Chun Yuen Quan is a dynamic form of Kung Fu. It originates from the Northern Shaolin Temple, but was later passed down through the Beijing Opera. It is characterised by its beautiful postures and dynamic flowing movements. It is an excellent system for developing health, fitness and flexibility. It makes the body supple and light and also connects to the body’s Qi – Internal Energy creating a strong circulation of Qi and blood. This means it is good for anyone at any age.
The Northern Shaolin Temple on Song Shan (Mountain), Henan Province, China was founded in the Wei Dynasty in 495 AD. Although a Buddhist Temple, for hundreds of years it has been also famous for its Kung Fu. However, there are many different styles of Northern Shaolin Kung Fu and so the name, Shaolin Kung Fu, is an umbrella under which Chun Yuen Quan is part.
The Beijing Opera was founded in 1790 AD. The opera troupes would (and still do) perform stories from China’s history and the majority of them are about famous heroes who had incredible Kung Fu. This meant that many of the performers were also high level masters in their own right and the ones with the highest level played the leading roles. Over the centuries, there has been much turmoil in China and there were often resistance against the ruling government. Many resistance members who were high level master and hid themselves in the Beijing Opera as it meant they could travel around the country without attracting attention. Perhaps this is how Chun Yuen Quan became part of the Beijing Opera, but this has resulted in a rich history of Martial Arts in the Beijing Opera.
Any good skill can be practised even when a person is older not just when they are young. Chinese say, “Good skill is for life.” Today, this concept is hard for people to accept as they are used to many sports where only young people can stand the training and even then they, too, can have injuries. With Chun Yuen Quan, however, if you practise in the right way and with the right attitude, your body will only get more and more healthy, no matter what your age.
There are many hand forms with in the Chun Yuen system. The first two forms are Xing Shou and Dabei Quan. These teach the basic movements and postures of Chun Yuen Quan. They make the body supple and are very good for the posture and the joints.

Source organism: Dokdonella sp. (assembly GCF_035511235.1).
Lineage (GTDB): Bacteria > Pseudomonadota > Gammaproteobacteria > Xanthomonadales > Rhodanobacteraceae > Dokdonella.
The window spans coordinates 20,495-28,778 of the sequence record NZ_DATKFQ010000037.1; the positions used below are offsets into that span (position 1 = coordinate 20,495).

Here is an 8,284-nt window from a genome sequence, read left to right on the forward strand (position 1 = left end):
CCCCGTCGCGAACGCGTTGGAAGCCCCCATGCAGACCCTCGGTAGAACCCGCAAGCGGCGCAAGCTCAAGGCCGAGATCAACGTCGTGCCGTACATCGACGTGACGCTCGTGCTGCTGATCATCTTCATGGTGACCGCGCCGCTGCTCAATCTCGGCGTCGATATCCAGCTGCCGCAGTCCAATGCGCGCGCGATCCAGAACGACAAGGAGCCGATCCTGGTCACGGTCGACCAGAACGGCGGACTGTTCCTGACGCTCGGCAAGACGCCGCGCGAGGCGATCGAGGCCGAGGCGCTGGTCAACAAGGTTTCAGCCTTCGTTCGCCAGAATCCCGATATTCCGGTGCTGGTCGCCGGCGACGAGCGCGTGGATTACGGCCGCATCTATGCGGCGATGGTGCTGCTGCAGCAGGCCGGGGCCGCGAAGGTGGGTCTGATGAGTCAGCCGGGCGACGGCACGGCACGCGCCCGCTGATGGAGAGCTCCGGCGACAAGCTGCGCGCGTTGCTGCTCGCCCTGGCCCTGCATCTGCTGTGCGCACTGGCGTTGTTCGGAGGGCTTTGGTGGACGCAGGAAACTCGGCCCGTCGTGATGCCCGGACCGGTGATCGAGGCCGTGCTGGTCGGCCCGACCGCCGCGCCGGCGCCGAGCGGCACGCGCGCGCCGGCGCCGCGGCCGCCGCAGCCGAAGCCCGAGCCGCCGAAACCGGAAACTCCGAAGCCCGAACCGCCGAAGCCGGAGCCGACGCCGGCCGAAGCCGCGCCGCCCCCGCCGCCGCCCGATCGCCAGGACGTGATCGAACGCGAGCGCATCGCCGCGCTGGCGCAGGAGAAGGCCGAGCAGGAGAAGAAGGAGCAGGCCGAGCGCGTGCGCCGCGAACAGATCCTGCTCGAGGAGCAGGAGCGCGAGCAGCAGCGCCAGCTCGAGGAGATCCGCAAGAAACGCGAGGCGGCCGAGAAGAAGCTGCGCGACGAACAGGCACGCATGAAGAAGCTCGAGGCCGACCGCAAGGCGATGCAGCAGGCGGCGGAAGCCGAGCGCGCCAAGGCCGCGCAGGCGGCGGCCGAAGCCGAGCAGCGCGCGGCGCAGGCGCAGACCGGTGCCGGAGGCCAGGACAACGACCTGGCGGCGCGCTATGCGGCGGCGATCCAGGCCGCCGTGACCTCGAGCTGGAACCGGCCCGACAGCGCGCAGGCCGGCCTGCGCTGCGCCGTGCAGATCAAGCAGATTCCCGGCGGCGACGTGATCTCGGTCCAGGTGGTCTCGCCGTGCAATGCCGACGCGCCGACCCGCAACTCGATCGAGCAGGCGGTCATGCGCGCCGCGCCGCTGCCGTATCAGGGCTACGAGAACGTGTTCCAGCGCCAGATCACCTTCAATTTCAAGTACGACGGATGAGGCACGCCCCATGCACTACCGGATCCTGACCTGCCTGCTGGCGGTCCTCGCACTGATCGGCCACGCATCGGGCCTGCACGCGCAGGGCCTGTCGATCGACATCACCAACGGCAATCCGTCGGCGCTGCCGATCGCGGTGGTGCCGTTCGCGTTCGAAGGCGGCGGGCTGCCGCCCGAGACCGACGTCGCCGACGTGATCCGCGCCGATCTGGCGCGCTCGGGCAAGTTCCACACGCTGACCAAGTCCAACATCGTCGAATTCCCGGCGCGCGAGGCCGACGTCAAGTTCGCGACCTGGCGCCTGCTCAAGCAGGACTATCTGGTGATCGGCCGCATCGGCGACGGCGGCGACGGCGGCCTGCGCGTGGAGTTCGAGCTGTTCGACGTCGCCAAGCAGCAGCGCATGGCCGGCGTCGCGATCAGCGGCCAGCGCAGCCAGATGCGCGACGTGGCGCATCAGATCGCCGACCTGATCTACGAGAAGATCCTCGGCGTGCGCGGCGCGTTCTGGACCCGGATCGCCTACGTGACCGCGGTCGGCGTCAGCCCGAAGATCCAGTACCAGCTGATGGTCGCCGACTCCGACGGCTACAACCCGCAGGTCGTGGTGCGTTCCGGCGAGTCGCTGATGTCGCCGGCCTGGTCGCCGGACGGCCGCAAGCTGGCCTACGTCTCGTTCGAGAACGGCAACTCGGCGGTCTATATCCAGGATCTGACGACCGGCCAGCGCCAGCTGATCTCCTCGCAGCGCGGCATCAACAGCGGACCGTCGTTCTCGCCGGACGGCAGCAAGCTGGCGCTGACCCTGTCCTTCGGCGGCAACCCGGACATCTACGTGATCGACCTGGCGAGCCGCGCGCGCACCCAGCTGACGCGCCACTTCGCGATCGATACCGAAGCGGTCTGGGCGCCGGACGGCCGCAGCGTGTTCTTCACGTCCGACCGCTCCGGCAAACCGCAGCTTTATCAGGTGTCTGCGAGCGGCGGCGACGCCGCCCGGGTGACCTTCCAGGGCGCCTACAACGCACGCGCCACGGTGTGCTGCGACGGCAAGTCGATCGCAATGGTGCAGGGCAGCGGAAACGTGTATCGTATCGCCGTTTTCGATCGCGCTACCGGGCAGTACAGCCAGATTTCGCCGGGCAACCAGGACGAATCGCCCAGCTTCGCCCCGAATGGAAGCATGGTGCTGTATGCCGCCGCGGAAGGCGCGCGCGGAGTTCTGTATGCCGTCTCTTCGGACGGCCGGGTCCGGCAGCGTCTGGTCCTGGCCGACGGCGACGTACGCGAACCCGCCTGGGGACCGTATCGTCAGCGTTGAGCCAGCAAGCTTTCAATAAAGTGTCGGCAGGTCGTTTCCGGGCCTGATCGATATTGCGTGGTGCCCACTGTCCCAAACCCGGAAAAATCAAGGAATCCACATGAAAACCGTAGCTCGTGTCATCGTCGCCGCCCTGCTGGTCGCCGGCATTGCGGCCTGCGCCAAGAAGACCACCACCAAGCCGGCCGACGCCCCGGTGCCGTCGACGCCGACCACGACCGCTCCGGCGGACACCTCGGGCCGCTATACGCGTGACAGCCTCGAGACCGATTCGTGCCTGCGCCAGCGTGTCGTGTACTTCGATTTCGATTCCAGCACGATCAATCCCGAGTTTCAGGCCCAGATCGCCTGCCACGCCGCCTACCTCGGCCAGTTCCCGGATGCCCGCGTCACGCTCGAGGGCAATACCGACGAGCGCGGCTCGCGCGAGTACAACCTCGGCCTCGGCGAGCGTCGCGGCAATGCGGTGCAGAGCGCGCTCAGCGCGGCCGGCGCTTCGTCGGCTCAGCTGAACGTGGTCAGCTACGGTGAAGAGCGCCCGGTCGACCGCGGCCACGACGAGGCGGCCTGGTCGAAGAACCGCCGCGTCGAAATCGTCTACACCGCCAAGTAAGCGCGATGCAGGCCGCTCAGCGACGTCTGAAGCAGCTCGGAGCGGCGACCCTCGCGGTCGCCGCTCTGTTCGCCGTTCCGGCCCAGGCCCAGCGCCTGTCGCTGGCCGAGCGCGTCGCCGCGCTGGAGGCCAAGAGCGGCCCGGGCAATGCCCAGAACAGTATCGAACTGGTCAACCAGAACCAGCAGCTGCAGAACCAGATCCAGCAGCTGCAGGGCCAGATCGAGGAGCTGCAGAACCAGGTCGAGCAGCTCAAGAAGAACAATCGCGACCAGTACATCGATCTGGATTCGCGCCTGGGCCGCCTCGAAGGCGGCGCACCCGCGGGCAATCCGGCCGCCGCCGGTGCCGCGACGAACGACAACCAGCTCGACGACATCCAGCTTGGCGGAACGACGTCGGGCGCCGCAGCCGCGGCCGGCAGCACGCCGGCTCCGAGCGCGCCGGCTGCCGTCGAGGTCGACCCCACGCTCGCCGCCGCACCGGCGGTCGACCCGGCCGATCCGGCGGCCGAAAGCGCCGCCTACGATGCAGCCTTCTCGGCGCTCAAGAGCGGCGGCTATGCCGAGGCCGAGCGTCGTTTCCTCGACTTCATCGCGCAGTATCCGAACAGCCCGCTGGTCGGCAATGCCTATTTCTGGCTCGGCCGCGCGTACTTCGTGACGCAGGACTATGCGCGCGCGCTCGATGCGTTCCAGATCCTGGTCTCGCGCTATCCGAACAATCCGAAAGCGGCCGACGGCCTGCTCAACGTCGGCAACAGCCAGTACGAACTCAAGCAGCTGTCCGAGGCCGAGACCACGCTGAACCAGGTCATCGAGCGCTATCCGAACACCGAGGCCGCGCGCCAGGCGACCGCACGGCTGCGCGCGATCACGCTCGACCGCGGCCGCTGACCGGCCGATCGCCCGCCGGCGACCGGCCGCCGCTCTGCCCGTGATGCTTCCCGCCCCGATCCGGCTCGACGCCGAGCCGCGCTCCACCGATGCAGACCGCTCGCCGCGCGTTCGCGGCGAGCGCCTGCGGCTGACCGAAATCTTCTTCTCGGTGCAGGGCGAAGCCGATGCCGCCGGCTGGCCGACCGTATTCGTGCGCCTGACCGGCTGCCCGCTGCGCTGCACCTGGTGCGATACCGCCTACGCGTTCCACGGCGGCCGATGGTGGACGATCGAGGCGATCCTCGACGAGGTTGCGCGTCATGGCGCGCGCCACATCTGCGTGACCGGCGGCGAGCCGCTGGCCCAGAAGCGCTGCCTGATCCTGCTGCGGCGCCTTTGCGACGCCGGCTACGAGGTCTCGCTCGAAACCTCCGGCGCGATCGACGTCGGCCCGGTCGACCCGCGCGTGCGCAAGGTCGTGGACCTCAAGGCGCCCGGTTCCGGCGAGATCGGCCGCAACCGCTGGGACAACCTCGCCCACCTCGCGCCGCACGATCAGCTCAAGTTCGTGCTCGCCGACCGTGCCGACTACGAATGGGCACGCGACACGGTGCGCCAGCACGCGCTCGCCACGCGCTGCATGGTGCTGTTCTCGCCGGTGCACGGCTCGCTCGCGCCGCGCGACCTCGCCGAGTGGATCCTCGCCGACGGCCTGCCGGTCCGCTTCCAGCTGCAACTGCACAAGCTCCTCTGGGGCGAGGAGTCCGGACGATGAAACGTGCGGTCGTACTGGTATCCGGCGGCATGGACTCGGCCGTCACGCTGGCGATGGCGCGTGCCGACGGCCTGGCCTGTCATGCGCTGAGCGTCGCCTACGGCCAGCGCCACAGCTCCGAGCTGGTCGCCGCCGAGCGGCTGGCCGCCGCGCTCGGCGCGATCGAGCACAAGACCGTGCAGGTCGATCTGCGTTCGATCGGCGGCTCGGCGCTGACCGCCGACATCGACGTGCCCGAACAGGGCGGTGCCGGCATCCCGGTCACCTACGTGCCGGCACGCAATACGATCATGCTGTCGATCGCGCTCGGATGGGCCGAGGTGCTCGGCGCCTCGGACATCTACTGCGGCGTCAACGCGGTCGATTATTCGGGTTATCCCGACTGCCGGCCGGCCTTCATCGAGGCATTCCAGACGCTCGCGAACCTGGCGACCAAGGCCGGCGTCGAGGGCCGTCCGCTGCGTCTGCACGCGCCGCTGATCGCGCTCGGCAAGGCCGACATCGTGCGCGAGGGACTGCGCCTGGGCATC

All forms in Chun Yuen Quan can be practised in a number of ways. To begin with you start gently and slowly, and this allows you to learn the postures, sequence of movements and begins to train your body. As you progress and your body become healthier, fitter and move flexible you then start to move quicker and more fluidly and this is more challenging for the body.
Chun Yuen Quan has many weapons forms, such as Damo Staff, Sword, the long tassel Green Dragon Sword, Five Tiger Broadsword and many more. These forms present a new challenge both physically and mentally. Each weapon has its own characteristic that must be shown through the movements and this trains your coordination and body to higher levels. Leaning the Chun Yuen Quan weapons keeps you healthy, fit and agile, and they are also great fun!
* Class also live streamed
* Class also live streamed
Online Classes are held
Chun Yuen Quan was passed to Grandmaster Tse by Sijo (Founder) Wu Chun Yuen. Wu Sijo was a very private person and humble person who did not advertise his teaching and skill. It was only by chance and through a personal introduction that Grandmaster Tse was able to learn from him. On first seeing him Grandmaster Tse says that he knew he had to study with him. His movements were smooth and graceful and his postures were some of the best he had ever seen! Grandmaster Tse introduced himself and asked if he could study. Wu Sijo smiled and said, “Yes if you don’t mind hard work.” From then on Grandmaster Tse would visit his Sīfú at least once or twice a year, staying for weeks at a time to study and spend time with Wu Sijo. They became very close and Grandmaster Tse says he was like his second father. Sadly Wu Sijo passed away February 2003 at the age of 77. Grandmaster Tse found his loss very hard. To honour his memory, he renamed the skill, which before we just called “Northern Shaolin” to Chun Yuen Quan so that all the generations to come would remember such an incredible teacher.